Dear readers, I’ve brought together some past articles that highlight themes of legacy work, personal transitions, and the benefits and challenges of growing older. Many of these pieces discuss books that may be of value to those who want to drill deeper into the subjects. I’ve included snippets from the original posts to give you a sense of each, and you can click on the titles to read the full articles. Especially for those of you who are both reflecting on the past and contemplating changes for the future, I hope they will be of interest!
What is your legacy work? In other words, how do you want to make your mark on the world? This potentially life-changing inquiry is a core idea of a book I’ve recommended in recent posts . . . , Chris Guillebeau’s The Art of Non-Conformity: Set Your Own Rules, Live the Life You Want, and Change the World (2010). . . . Guillebeau poses two simple questions: “What do you really want to get out of life?” “What can you offer the world that no one else can?” . . . In addition, I highly recommend Brooks Palmer’s Clutter Busting: Letting Go of What’s Holding You Back (2009) . . .. Palmer nails the psychology of how our material clutter frustrates our ability to live in the present and for the future.
What kind of life do you want to live? And as age creeps up on you, how do you want to spend the rest of your life? . . . I recently discovered an intriguing book about adult development, The Ulyssean Adult: Creativity in the Middle & Later Years (1976), by the late John A.B. McLeish, a Canadian education professor. . . . Judging from The Ulyssean Adult, McLeish was not a warm and fuzzy self-help writer. His observations can be sharp-edged and may cause discomfort, as he was not one to pull punches.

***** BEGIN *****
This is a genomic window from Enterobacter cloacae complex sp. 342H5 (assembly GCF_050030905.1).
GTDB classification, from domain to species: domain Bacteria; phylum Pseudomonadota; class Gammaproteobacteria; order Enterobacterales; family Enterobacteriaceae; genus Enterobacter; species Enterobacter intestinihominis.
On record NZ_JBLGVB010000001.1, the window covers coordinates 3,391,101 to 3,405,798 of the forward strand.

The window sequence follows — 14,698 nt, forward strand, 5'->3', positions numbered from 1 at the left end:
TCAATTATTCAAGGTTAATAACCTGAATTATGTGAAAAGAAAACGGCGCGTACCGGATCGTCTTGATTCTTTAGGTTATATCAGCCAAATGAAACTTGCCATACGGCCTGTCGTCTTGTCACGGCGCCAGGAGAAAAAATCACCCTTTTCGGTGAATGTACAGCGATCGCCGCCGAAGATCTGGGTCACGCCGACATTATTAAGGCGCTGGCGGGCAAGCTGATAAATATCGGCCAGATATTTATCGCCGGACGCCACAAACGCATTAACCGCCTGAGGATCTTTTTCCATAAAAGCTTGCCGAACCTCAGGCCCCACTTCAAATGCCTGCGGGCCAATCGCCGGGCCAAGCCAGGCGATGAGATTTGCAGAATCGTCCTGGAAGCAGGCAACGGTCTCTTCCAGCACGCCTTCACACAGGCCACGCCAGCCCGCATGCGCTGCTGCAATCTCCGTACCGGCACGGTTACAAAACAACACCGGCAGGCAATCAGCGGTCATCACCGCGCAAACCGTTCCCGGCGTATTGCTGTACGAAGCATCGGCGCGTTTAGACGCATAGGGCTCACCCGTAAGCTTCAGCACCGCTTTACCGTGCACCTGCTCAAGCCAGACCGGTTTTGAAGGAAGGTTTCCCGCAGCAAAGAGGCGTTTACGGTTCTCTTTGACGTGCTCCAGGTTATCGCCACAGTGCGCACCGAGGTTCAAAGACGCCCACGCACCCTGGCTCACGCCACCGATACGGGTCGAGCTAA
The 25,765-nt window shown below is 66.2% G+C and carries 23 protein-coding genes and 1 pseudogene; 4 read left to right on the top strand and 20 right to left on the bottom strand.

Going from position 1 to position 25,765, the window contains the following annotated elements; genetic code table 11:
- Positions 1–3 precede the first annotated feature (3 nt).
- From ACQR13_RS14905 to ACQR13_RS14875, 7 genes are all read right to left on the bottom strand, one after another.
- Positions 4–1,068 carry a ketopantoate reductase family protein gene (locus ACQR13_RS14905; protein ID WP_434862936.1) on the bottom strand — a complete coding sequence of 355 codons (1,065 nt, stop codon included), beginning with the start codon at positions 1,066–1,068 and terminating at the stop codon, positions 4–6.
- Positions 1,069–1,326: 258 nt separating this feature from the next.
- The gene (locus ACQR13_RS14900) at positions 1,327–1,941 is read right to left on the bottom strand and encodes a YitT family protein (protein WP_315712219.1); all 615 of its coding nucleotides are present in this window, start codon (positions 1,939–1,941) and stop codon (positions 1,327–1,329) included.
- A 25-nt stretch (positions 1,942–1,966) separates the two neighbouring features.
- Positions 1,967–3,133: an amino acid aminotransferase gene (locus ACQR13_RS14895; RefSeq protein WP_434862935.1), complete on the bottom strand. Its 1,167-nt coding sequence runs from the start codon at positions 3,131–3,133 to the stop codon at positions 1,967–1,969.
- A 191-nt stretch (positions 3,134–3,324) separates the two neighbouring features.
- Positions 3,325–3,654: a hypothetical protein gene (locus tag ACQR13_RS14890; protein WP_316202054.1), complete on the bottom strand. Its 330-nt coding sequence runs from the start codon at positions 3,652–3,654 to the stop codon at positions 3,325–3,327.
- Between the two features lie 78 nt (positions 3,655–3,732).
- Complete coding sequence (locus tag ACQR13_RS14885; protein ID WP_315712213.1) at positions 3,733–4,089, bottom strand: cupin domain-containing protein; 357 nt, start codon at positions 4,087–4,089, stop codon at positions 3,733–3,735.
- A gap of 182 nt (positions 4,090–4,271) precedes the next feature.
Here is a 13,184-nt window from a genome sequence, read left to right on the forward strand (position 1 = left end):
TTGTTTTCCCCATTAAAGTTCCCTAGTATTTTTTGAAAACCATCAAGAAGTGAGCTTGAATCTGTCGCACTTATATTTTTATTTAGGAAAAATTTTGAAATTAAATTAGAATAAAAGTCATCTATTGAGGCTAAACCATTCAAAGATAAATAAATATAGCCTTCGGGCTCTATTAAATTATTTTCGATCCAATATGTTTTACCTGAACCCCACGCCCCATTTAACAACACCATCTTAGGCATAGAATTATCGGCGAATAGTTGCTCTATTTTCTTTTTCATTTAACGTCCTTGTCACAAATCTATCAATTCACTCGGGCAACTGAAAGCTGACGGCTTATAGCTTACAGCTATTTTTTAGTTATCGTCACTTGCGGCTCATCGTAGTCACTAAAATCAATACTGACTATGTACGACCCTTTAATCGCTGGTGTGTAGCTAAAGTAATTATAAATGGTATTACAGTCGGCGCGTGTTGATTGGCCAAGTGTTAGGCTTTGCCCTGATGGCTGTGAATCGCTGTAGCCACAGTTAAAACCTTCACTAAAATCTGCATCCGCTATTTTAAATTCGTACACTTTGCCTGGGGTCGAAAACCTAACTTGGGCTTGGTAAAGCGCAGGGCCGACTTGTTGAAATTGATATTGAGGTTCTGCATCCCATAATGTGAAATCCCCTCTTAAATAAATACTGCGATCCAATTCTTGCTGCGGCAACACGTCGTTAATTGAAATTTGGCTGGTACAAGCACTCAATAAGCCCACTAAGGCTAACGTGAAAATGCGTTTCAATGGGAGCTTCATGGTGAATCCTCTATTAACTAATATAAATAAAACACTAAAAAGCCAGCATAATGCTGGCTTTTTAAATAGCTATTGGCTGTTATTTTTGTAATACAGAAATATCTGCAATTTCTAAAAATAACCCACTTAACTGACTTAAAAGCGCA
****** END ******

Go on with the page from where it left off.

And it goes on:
Conventional wisdom about life’s journey, suggests The Economist magazine, is that our path is “a long slow decline from sunlit uplands towards the valley of death.” If so, then why is the cover of the magazine’s year-end issue headlined “The joy of growing old (or why life begins at 46)” . . . Conventional wisdom, according to research, is wrong. True, we start off our adulthoods pretty happy and become increasingly disenchanted as middle age approaches. However, our outlook then gets better as we age.
We often hear “body of work” invoked when assessing an individual’s creative, artistic, or athletic endeavors, as in looking at the career of a great musician, writer, or baseball player. . . . But I’ve come to realize that we all produce our own body of work, even if we are not famous artists or athletes. It may include work we are paid for, but it also may capture our contributions as parents, friends, caregivers, volunteers, and members of the community.
Ultimately, aren’t we — and the world — better off for having made a positive difference in some way? You know, like starting a company, raising a family, helping those in need, contributing to the community, or inventing or creating or making or fixing something? As I see it, work-life balance should remain a priority for employment relations, but when it comes to individual lives, we need to embrace a much deeper set of questions. After all, does anyone really want to be remembered for having “lived a balanced life”?
A lot of people who find their way to this blog are in transitional stages of their work lives, often because of bad experiences at a current or previous job. Some are contemplating a change of employers or even vocations. What’s next? Concrete stuff like finances and living expenses obviously come into play, and the practical challenges of paying the bills may compete with attempts to engage in big picture thinking about one’s life. Nevertheless, we shouldn’t avoid looking inward, in some cases digging deep to turn a setback into an opportunity to consider and create options. For those in this position, William Bridges’s Transitions: Making Sense of Life’s Changes (rev. ed., 2004) may be very useful.
Charles D. Hayes, is a retired, largely self-educated writer and practical philosopher whose books and essays on finding meaning in life remain hidden classics. He recently posted to his September University blog a superb essay, “Nostalgia: Why the Past Matters” . . . , in which he makes the case for returning to and understanding our past in constructive ways, rather than with mere soggy sentiment. . . . As one enters middle age, it’s natural to resist any mental associations with aging — and that resistance may extend to reading reflective advice for “older folks.” However, one of the most valuable lessons I’ve learned over the years is to welcome the wisdom of those who have been on this planet a little longer than me. Charles Hayes writes mainly for those we might call “seniors,” but his potentially larger audience includes anyone who wants to pursue a life of meaning and authenticity.
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